• It makes HTTP communication with the server and passes on the Request that we created in our tests to the server.
  • Retrieves the Response from the server.
  • Helps validate the Response received from the server.

Internally this class uses HTTP builder library, Http builder is a Groovy language based HTTP client.

Code line 2

Once the request is set up, store the Request in a variable so that it can be modified. In this particular test, it is not required to modify the test. Still following the same approach to understand the basics.

// Get the RequestSpecification of the request that you want to sent
		// to the server. The server is specified by the BaseURI that we have
		// specified in the above step.
		RequestSpecification httpRequest = RestAssured.given();

Here RestAssured class is returning the Request against the base URI, as specified in line 1. Every Request in Rest-Assured library is represented by an interface called RequestSpecification. This interface allows to modify the request, like adding headers or adding authentication details. The word specification at the end is used to signify that how the request should look like, when sent to the server.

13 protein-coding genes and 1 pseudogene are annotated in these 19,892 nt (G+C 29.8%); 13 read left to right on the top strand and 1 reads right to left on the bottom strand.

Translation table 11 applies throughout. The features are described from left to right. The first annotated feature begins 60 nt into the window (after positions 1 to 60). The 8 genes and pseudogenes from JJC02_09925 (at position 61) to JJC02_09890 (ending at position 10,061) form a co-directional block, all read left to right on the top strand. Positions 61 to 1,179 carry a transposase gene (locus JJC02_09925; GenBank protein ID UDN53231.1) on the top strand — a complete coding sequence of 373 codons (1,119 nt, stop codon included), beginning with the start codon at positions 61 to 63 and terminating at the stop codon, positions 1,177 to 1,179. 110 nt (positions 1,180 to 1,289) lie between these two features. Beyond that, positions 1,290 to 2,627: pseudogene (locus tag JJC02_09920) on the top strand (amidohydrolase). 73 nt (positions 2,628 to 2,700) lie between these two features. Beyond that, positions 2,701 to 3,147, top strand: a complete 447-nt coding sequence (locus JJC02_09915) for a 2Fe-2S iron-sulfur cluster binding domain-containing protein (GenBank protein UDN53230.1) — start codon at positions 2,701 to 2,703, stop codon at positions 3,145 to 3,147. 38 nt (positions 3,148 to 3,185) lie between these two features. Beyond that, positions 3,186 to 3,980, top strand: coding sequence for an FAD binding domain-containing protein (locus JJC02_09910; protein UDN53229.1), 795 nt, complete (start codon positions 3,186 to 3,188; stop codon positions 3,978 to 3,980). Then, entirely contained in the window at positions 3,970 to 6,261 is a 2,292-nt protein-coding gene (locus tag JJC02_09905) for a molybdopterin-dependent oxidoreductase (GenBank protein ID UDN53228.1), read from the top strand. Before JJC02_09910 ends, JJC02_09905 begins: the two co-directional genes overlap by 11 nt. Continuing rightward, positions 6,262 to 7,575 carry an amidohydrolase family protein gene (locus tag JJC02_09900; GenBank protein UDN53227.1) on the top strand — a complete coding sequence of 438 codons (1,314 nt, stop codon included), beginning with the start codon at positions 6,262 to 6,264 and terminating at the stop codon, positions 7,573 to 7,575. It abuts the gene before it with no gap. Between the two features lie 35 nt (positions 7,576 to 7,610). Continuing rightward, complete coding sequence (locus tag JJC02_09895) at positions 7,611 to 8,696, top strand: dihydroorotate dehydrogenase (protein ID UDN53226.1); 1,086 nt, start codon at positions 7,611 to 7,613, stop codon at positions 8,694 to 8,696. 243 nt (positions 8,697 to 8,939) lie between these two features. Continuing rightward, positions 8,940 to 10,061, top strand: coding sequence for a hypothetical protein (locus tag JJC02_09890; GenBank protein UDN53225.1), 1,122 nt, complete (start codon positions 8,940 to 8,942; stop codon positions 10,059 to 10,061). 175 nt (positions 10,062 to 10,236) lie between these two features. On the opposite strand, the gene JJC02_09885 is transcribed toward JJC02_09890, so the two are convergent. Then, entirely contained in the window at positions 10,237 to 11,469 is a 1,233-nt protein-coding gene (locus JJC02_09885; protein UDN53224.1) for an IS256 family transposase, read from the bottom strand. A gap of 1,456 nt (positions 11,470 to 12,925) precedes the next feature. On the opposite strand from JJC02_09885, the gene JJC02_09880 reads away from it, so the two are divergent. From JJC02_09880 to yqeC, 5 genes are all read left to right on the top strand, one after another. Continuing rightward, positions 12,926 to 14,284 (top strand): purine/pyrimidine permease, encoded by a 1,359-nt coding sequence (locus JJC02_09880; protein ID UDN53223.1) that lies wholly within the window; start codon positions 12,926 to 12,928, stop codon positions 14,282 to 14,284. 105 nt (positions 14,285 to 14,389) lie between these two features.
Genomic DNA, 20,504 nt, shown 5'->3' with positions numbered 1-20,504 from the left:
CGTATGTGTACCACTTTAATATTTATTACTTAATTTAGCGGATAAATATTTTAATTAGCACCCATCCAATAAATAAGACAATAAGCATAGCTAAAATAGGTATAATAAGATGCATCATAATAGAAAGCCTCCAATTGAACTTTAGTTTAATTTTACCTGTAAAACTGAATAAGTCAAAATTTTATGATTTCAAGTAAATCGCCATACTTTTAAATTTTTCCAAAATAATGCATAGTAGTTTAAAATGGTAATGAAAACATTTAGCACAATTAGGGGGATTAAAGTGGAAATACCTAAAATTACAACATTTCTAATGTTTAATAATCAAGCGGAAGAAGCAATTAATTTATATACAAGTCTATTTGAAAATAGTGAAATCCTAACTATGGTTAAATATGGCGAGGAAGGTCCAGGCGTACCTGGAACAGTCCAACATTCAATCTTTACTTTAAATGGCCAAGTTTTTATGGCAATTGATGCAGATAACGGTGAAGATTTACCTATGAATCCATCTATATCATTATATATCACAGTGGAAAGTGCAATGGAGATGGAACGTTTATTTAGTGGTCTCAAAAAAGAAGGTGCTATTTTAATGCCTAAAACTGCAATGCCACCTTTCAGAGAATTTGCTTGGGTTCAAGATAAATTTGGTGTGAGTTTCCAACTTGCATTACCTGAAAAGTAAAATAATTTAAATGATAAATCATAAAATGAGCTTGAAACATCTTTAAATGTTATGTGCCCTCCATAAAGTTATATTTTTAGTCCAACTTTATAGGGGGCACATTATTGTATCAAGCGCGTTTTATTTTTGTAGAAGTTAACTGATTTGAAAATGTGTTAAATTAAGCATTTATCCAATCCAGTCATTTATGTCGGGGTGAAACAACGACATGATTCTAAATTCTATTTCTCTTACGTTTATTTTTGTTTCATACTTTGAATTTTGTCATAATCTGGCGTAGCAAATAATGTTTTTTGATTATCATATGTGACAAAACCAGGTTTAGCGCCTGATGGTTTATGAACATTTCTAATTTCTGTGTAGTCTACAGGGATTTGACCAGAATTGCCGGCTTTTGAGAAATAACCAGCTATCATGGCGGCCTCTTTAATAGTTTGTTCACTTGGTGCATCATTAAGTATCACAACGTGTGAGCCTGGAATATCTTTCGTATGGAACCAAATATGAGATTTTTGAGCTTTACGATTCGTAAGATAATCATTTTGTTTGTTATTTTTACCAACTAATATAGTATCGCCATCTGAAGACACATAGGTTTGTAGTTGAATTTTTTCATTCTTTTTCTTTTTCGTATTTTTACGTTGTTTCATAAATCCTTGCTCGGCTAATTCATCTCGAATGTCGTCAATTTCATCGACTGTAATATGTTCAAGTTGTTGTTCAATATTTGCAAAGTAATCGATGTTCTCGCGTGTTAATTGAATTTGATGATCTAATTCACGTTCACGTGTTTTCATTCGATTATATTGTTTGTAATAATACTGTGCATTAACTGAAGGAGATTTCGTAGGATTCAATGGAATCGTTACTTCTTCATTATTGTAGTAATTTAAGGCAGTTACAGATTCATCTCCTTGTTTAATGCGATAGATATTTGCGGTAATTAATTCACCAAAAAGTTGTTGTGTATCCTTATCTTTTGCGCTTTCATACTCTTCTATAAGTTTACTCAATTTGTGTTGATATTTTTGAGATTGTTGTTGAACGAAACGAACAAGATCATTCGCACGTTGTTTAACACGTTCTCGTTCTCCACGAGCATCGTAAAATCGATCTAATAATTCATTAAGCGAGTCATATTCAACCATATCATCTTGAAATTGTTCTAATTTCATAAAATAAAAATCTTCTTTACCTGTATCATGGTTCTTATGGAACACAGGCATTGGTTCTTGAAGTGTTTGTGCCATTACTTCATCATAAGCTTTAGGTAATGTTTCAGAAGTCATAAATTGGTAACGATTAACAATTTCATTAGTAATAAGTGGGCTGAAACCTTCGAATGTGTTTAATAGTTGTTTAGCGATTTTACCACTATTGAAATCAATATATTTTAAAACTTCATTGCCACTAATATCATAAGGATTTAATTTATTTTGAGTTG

Code line 3

Now that RequestSpecification object is there, call the server to get the resource. This piece of code tells RequestSpecification to issue a request to the server.

// Make a request to the server by specifying the method Type and the method URL.
		// This will return the Response from the server. Store the response in a variable.
		Response response = httpRequest.request(Method.GET, "/Hyderabad");

Issuing request takes two arguments, first argument as HTTP Method Type and second as String ("/Hyderabad"). This step actually sends the request to the remote server and gets a response back. This is why the return type of the request is specified as Response.

In Rest-Assured io.restassured.response.Response interface represents a Response returned from a server. This Response object will contain all the data sent by the server. Different method can be called on the Response object to get different parts of the Response. For e.g. call to get Headers, Status code and the body of the Response. In the next code line we will get the body of the Response.